November 2, 2009
Cubix Straight Scoop Redux: 766 Harrison Sales About To Resume
The Cubix sales office (766 Harrison) is about to re-open their doors. Lost to foreclosure in July, it’s no longer a HausBau property. And according to our sources it's still bank owned (although the paper has bounced from bank to bank via a number of acquisitions).
As a plugged-in tipster notes, a new banner now touts "from the high $100,000’s" versus the "starting from high $200K" of yesteryear (2008). And a new website sports a hyphen (now cubix-sf.com versus cubixsf.com).
As we reported in July when the bank took over, 80 of the 98 residential condos and the commercial space remained unsold. It was in January that the sales office had reduced prices by "up to 29.5%" with the goal of hitting 50 percent sold.
∙ SocketSite’s Straight Scoop On The Collapse Of Cubix (766 Harrison) [SocketSite]
∙ Cubix (766 Harrison) [cubix-sf.com]
∙ 766 Harrison: Condos Indeed And A Brand New Brand (“Cubix YB”) [SocketSite]
∙ Cubix (766 Harrison) Officially Cuts "Up To 29.5%" For Stimulus Sale [SocketSite]
First Published: November 2, 2009 9:00 AM
Comments from "Plugged In" Readers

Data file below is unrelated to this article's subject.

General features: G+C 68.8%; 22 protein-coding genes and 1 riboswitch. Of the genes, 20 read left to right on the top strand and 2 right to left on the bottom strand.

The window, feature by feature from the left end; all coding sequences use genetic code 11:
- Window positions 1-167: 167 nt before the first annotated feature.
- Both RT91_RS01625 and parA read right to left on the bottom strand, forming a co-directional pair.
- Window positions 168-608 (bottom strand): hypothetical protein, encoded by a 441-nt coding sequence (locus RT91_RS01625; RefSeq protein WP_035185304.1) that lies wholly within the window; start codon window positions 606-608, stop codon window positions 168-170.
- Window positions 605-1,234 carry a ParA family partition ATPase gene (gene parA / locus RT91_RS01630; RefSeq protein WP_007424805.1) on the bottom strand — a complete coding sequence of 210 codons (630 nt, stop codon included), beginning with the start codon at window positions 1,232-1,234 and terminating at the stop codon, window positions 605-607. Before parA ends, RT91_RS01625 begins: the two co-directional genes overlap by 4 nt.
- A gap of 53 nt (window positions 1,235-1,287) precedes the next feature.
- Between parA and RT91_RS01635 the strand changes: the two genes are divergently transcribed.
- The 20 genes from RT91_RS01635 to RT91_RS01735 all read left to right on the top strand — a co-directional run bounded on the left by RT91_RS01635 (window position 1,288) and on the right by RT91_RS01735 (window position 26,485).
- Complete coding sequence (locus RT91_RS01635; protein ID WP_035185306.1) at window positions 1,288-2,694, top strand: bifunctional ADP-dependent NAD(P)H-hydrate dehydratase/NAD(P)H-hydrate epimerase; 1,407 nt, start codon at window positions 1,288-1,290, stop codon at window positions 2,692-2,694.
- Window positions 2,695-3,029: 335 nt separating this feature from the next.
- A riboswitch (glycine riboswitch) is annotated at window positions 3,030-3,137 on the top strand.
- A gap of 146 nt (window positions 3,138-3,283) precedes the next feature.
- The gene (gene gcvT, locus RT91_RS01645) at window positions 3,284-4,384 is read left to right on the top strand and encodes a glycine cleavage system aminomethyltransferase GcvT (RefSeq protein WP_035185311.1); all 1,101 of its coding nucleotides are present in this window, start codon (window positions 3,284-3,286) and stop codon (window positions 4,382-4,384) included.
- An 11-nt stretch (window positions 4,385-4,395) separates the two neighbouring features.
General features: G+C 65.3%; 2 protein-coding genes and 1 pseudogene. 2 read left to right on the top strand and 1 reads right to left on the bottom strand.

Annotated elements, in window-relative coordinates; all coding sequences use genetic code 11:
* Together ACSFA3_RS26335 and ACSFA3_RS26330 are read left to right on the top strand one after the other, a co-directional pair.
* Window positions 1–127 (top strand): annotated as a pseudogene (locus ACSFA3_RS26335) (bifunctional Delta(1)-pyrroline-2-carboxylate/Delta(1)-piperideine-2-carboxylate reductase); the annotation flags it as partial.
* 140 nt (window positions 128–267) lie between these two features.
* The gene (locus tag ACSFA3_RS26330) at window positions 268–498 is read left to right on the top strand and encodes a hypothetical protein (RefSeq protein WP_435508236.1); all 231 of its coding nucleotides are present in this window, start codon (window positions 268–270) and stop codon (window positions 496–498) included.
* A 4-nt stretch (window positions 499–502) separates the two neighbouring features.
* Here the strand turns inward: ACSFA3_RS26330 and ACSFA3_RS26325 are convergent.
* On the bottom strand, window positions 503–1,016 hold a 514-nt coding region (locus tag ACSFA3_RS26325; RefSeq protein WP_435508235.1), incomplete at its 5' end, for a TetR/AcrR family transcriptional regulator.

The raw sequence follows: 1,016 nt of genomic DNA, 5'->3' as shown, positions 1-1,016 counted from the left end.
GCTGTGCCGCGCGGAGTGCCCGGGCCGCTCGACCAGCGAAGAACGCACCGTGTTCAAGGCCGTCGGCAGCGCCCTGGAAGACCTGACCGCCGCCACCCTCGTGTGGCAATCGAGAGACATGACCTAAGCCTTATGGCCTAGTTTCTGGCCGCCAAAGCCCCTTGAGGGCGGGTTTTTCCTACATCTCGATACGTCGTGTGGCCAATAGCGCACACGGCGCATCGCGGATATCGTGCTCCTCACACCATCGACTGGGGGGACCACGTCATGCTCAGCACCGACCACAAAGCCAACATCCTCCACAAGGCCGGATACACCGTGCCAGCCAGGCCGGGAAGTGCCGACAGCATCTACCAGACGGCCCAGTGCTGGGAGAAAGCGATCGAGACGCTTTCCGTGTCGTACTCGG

I still think it makes more sense as rentals, but at least we're getting somewhere at "right sizing" the market....when was the last time the "high 100's" was seen in SF?
Posted by: curmudgeon at November 2, 2009 9:13 AM
Just another 50% price decline. Move along folks ... nothing to see here ... move along ...
Posted by: badlydrawnbear at November 2, 2009 9:42 AM
Posted by: badlydrawnbear at November 2, 2009 9:43 AM
badlydrawnbear, I can appreciate the sarcasm, however, most real estate agents on this site will laugh this event off as an anomaly. You just can't compare practically anything else in The City with Cubix because they are so much smaller than anything else on the market (for sale, that is).
Posted by: Brahma (incensed renter) at November 2, 2009 10:40 AM
Is this starting from the $109k's or the $199k's? Only having one significant figure when that digit is a 1 allows for a 100% variation in the actual number.
(compared to if they said starting from the $800's, where there is only a 12.5% variation)
Posted by: rr at November 2, 2009 10:41 AM
This whole Cubix outcome is really unfortunate. In concept, this was a good way for first-time buyers to get into the market.
Posted by: Insidesfre at November 2, 2009 10:45 AM
It is an even better option for first time buyers now...
Posted by: J at November 2, 2009 10:47 AM
I'll agree it was a good way for 18 buyers to get into market and lose at least a $100k a piece. I guess that's better than getting into the market at ORH/Infinity an losing $200k a piece.
Posted by: Michael at November 2, 2009 10:50 AM
"You just can't compare practically anything else in The City"